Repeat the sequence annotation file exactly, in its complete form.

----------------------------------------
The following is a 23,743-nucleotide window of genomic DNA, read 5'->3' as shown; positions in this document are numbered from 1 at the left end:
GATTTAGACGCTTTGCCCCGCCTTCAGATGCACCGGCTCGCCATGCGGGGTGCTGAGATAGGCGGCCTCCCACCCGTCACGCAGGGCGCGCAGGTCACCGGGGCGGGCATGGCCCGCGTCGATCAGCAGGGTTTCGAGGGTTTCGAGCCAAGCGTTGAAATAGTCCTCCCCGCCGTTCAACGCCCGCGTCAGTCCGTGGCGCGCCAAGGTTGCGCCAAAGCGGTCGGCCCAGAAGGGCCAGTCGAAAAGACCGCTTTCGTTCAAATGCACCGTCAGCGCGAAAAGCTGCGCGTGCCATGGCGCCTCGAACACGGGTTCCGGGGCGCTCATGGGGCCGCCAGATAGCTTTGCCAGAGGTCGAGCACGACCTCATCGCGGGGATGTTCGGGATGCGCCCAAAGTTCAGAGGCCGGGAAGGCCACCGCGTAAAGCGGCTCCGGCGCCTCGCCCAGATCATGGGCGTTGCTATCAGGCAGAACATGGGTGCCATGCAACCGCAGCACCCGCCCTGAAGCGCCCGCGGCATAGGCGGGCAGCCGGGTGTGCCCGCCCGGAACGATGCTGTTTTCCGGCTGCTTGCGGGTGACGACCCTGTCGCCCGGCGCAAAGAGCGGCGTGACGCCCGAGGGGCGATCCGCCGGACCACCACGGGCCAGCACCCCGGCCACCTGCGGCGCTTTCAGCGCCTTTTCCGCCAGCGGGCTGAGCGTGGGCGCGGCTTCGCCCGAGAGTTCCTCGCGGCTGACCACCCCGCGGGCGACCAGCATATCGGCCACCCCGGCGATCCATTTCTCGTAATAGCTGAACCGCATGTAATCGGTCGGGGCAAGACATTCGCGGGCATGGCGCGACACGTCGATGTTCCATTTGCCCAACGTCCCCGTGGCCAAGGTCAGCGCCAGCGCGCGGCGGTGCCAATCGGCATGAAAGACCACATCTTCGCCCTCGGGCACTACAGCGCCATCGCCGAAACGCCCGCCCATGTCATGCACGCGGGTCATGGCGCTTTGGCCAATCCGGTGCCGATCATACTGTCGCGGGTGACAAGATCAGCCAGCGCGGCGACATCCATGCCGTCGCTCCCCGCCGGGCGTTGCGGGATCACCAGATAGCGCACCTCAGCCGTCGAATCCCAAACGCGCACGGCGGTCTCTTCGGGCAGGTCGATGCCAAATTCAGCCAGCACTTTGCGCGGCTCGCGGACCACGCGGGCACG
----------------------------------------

The following is a 23,743-nucleotide window of genomic DNA, read 5'->3' as shown; positions in this document are numbered from 1 at the left end:
GATTTAGACGCTTTGCCCCGCCTTCAGATGCACCGGCTCGCCATGCGGGGTGCTGAGATAGGCGGCCTCCCACCCGTCACGCAGGGCGCGCAGGTCACCGGGGCGGGCATGGCCCGCGTCGATCAGCAGGGTTTCGAGGGTTTCGAGCCAAGCGTTGAAATAGTCCTCCCCGCCGTTCAACGCCCGCGTCAGTCCGTGGCGCGCCAAGGTTGCGCCAAAGCGGTCGGCCCAGAAGGGCCAGTCGAAAAGACCGCTTTCGTTCAAATGCACCGTCAGCGCGAAAAGCTGCGCGTGCCATGGCGCCTCGAACACGGGTTCCGGGGCGCTCATGGGGCCGCCAGATAGCTTTGCCAGAGGTCGAGCACGACCTCATCGCGGGGATGTTCGGGATGCGCCCAAAGTTCAGAGGCCGGGAAGGCCACCGCGTAAAGCGGCTCCGGCGCCTCGCCCAGATCATGGGCGTTGCTATCAGGCAGAACATGGGTGCCATGCAACCGCAGCACCCGCCCTGAAGCGCCCGCGGCATAGGCGGGCAGCCGGGTGTGCCCGCCCGGAACGATGCTGTTTTCCGGCTGCTTGCGGGTGACGACCCTGTCGCCCGGCGCAAAGAGCGGCGTGACGCCCGAGGGGCGATCCGCCGGACCACCACGGGCCAGCACCCCGGCCACCTGCGGCGCTTTCAGCGCCTTTTCCGCCAGCGGGCTGAGCGTGGGCGCGGCTTCGCCCGAGAGTTCCTCGCGGCTGACCACCCCGCGGGCGACCAGCATATCGGCCACCCCGGCGATCCATTTCTCGTAATAGCTGAACCGCATGTAATCGGTCGGGGCAAGACATTCGCGGGCATGGCGCGACACGTCGATGTTCCATTTGCCCAACGTCCCCGTGGCCAAGGTCAGCGCCAGCGCGCGGCGGTGCCAATCGGCATGAAAGACCACATCTTCGCCCTCGGGCACTACAGCGCCATCGCCGAAACGCCCGCCCATGTCATGCACGCGGGTCATGGCGCTTTGGCCAATCCGGTGCCGATCATACTGTCGCGGGTGACAAGATCAGCCAGCGCGGCGACATCCATGCCGTCGCTCCCCGCCGGGCGTTGCGGGATCACCAGATAGCGCACCTCAGCCGTCGAATCCCAAACGCGCACGGCGGTCTCTTCGGGCAGGTCGATGCCAAATTCAGCCAGCACTTTGCGCGGCTCGCGGACCACGCGGGCACG